Editorial: Kirk must endorse Constitutional process to replace Scalia

 
The Daily Herald Editorial Board
Posted2/20/2016 2:00 PM
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  • Senator Majority Leader Mitch McConnell, left, says the Senate will not consider a nomination this year to replace Supreme Court Justice Antonin Scalia, but Sen. Mark Kirk of Illinois has so far declined to take a position.

    Senator Majority Leader Mitch McConnell, left, says the Senate will not consider a nomination this year to replace Supreme Court Justice Antonin Scalia, but Sen. Mark Kirk of Illinois has so far declined to take a position. Daily Herald file photo

Within hours of the death of Supreme Court Justice Antonin Scalia, Senate Majority Leader Mitch McConnell of Kentucky proclaimed that the Republican-controlled Senate would not consider any possible replacement President Barack Obama nominates in this, his final year in office.

McConnell's declaration was quickly echoed by several other prominent Republicans, including every candidate seeking the GOP nomination for president.

One of the few Republicans to have so far declined to join the urgent calls for assumptive rejection is Illinois' junior Sen. Mark Kirk, who issued a statement that "The political debate erupting about prospective nominees to fill the vacancy is unseemly. Let us take the time to honor his life before the inevitable debate."

Let it be known that we share some of the Republican concerns that the court could end up swinging sharply to the left, depending upon who is appointed to fill Scalia's chair. In recent years, the court has been fairly well balanced, and that's a healthy situation, one we hope would continue.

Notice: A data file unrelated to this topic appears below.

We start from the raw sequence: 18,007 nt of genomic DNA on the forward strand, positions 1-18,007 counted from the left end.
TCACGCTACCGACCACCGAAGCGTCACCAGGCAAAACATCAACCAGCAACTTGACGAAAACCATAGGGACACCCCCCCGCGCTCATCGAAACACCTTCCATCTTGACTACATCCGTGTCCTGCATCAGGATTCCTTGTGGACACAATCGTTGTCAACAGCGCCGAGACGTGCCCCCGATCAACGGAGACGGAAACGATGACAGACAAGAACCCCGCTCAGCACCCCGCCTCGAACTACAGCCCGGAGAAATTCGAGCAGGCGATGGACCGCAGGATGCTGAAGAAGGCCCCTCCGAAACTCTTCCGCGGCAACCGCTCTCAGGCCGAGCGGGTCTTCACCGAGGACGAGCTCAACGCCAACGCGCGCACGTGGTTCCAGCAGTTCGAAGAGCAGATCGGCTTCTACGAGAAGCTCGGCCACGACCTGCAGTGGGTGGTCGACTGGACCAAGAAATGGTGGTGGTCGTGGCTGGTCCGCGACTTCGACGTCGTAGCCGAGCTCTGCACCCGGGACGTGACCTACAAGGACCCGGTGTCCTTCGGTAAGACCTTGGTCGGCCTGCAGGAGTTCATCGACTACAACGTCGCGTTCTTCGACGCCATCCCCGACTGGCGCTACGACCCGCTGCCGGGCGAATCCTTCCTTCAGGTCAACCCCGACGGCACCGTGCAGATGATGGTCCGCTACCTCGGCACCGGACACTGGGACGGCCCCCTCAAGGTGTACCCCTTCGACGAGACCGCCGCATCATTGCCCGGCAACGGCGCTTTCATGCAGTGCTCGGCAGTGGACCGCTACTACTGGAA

In addition, there is, we concede, temptation to accept the argument that the voters should have a say in such a crucial appointment, and that by delaying the appointment, that is what would happen via the presidential election.

But the Constitution doesn't say anything about mixing elections with Supreme Court appointments.

Quite clearly, our founders meant to remove the court as much as possible from the political process, to elevate the judiciary above politics.

The Constitution doesn't say Supreme Court justices should be elected. It says they should be appointed in what essentially is a collaborative decision between the president and the Senate.

That system has worked pretty well on the federal level over the years. The evidence has been in our inability, for the most part, to predict what side might win out on the major issues that have come before the court.

Could anyone have predicted, for example, the court's ruling on the Affordable Care Act?

We're not naive. We recognize politics is not absent in all these matters.

But as much as we can strive to limit the taint of politics on the court, we should.

The only hope of that is to follow the Constitution.

To give in to the reflex to block a nomination that hasn't even been made would be to give in to a debilitating cynicism that our court is and must be political in nature.

We refuse to accept that cynicism, as, frankly, the friendship between Scalia and Justice Ruth Bader Ginsburg symbolized a repudiation of it.

We call on Obama to nominate a jurist whose credentials are beyond dispute and whose approach is founded on Constitutional guidelines and we call on the Senate to hold hearings and genuinely consider the nomination.

And we call on Sen. Kirk to lift his voice in favor of that principle.

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